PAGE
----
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Keywords:

  • Kuroshio;
  • tide gauge;
  • seasonal;
  • interannual

Abstract

  1. Top of page
  2. Abstract
  3. 1. Introduction
  4. 2. Data
  5. 3. Kuroshio Transport and Eddies
  6. 4. Seasonal Variation
  7. 5. Discussion
  8. Acknowledgments
  9. References
  10. Supporting Information

[1] Twenty-nine years of tide-gauge data are analyzed in conjunction with wind and satellite-derived sea-surface height and ocean velocity data to study the interannual and seasonal variations of the Kuroshio transport off the northeastern coast of Taiwan. The data reveals an interannual variation of ±0.1 m (transport-variation of approximately ±3.5 Sv; 1 Sv = 106 m3 s−1), and a much weaker (5–10 times weaker) seasonal fluctuation that is minimum in May and maximum in November. The interannual fluctuations are not directly wind-driven by linear dynamics; rather, the Kuroshio strengthens in years of abundant eddies of the Subtropical Counter Current, which is related to the current's instability state driven by the slow fluctuations of the large-scale wind stress curl in the western Pacific. The seasonal transport fluctuation is also eddy-forced, but has weaker amplitude because the seasonal time scale is of the same order as the eddy-propagation time scale, and transport-producing eddy signals tend to overlap east of Taiwan.

1. Introduction

  1. Top of page
  2. Abstract
  3. 1. Introduction
  4. 2. Data
  5. 3. Kuroshio Transport and Eddies
  6. 4. Seasonal Variation
  7. 5. Discussion
  8. Acknowledgments
  9. References
  10. Supporting Information

[2] The Kuroshio enters the East China Sea at 24°∼25°N between Taiwan and Ishigaki Island (Japan; Figure 1, top left). Johns et al. [2001] measured a 20-month mean transport of 21.5 Sv (1 Sv = 106 m3 s−1) with 100-day fluctuations of ±10 Sv; the record was too short to infer a seasonal signal. Zhang et al. [2001] showed that the 100-day fluctuations were caused by westward-propagating eddies. Interannual variability of the Kuroshio transport at this important choke point between subtropical and tropical western North Pacific is poorly understood. Johns et al. [2001] suggest using tide-gauge for long-term Kuroshio monitoring. This work uses 29-year long tide-gauge records as a proxy to study transport variability and to explain its cause(s). Using satellite altimetry, wind stress and General Circulation Model (GCM) output - we show that eddies from the Subtropical Counter Current (STCC) [Qiu and Chen, 2010] play an important role in affecting the transports both at the interannual and seasonal time scales.

image

Figure 1. (top left) Mean SSH (m) from AVISO with Keelung and Ishigaki stations and 200 and 3000 m isobaths. (a) 90-day (black) and 360-day (red) low-passed Δηik (m). (b) Seasonal Δηik with error bars. (c) Colors and contours (interval = 0.2, zero omitted) are correlations between Δηik and SSHA for values above the 95% significance level. Box indicates the “STCC eddy zone”. (d) same as Figure 1c for correlations between SSHA and EKE in STCC eddy zone, with SSHA lagged by 6 months (see Corr(Δη,EKE,−6)=0.83) in Table S1 of the auxiliary material).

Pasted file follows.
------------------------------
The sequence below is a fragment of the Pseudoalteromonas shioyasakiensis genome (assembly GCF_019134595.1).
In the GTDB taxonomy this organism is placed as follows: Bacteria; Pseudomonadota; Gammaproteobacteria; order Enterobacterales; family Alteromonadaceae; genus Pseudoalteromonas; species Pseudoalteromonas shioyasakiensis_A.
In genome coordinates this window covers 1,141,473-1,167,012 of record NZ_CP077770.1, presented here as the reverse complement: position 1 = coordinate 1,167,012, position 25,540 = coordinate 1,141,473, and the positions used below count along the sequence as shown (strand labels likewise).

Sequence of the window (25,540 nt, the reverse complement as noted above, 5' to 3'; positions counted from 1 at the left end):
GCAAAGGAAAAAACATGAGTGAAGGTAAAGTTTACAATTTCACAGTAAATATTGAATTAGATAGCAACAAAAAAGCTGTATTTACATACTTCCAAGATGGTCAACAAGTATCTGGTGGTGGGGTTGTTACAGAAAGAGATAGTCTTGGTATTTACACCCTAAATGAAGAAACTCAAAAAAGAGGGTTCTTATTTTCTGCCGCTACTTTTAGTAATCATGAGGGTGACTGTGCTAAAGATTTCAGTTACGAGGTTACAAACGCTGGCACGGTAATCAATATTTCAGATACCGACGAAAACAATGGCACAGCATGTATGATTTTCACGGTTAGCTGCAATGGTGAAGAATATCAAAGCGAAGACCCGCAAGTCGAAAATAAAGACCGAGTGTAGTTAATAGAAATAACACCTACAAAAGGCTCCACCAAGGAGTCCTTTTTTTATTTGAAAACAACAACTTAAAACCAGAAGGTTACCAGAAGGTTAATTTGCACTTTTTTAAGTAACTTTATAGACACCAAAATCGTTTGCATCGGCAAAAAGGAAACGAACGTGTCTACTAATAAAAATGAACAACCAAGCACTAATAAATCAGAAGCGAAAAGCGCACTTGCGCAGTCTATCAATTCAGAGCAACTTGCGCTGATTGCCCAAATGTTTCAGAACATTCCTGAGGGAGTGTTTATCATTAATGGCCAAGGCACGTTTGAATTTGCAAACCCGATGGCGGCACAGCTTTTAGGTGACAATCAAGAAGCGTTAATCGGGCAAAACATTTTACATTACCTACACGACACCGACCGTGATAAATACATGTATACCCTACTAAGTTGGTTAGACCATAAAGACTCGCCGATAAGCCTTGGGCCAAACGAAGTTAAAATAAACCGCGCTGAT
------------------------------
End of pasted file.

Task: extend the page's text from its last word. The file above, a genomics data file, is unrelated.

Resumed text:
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2. Data

  1. Top of page
  2. Abstract
  3. 1. Introduction
  4. 2. Data
  5. 3. Kuroshio Transport and Eddies
  6. 4. Seasonal Variation
  7. 5. Discussion
  8. Acknowledgments
  9. References
  10. Supporting Information

[3] Details of data sources and processing are given in the auxiliary material. Monthly sea level (SL) data at Keelung (25.15N, 121.75E) and Ishigaki (24.3N, 124.15E; see stations in Figure 1) are used to compute sea level difference Δηik = SLIsh − SLKee as a proxy for Kuroshio transport (Trik, in Sv). Johns et al. [2001] found good correlation (0.72∼0.78) between Δηik and Trik and estimated approximately 0.35 Sv per 1 cm increase in absolute SL-difference across the current. A general circulation model (OFES, see below) is used to additionally confirm this relation between Δηik and Trik (see auxiliary material). Satellite sea-surface height (SSH) anomaly data (SSHA) and mean SSH are from AVISO (http://www.aviso.oceanobs.com/). Monthly-mean ECMWF wind stress data is used to compute the corresponding wind stress curl (WSC = ∇ × To; To = kinematic wind stress). The data were low-passed using either 90-day or 360-day Lanczos filter to study seasonal or interannual variation respectively.

3. Kuroshio Transport and Eddies

  1. Top of page
  2. Abstract
  3. 1. Introduction
  4. 2. Data
  5. 3. Kuroshio Transport and Eddies
  6. 4. Seasonal Variation
  7. 5. Discussion
  8. Acknowledgments
  9. References
  10. Supporting Information

[4] The Δηik has interannual variations with a range of ±0.1 m (Figure 1a; i.e., TRik = ±3.5 Sv); seasonal fluctuations are much less (Figure 1b) and will be discussed later. The Δηik is generally larger (implying a stronger transport) in 1980∼1991, 1995∼1997 and mid2003∼2005, and is weaker in 1992∼1995, 1997∼mid2003 and after 2005. Amongst the various Pacific indices, the PDO [Zhang et al., 1997] shows the largest correlation with Trik: Corr(PDO, TRik, 11) ≫ 0.47 (see Table S1 of the auxiliary material). Here, the Corr(A,B,lags) = maximum lagged correlation coefficient with lags in months, positive if A leads B. All quoted correlations are above the 95% significance level. When PDO is positive, negative WSC anomaly prevails over the western North Pacific, approximately west of 170°E and from 10∼35°N [Zhang et al., 1997], and TRik strengthens 1 year later, and vice versa for negative PDO. However, the correlation = 0.47 is not high, and PDO is ineffective in explaining EKE in the Subtropical Countercurrent (STCC): Corr(PDO,EKE,8) · 0.43. Here, EKE = eddy-kinetic-energy calculated from satellite-derived SSH assuming geostrophy (the same notation EKE is also used for EKE anomaly = ΔEKE = EKE − 〈EKE〉, where 〈.〉 = time-mean, unless it causes confusion). To make progress, we compute the correlations between Δηik and SSHA (Figure 1c). Here we focus solely on the positive significant-correlation region east of Taiwan with maximum ≈ 0.6.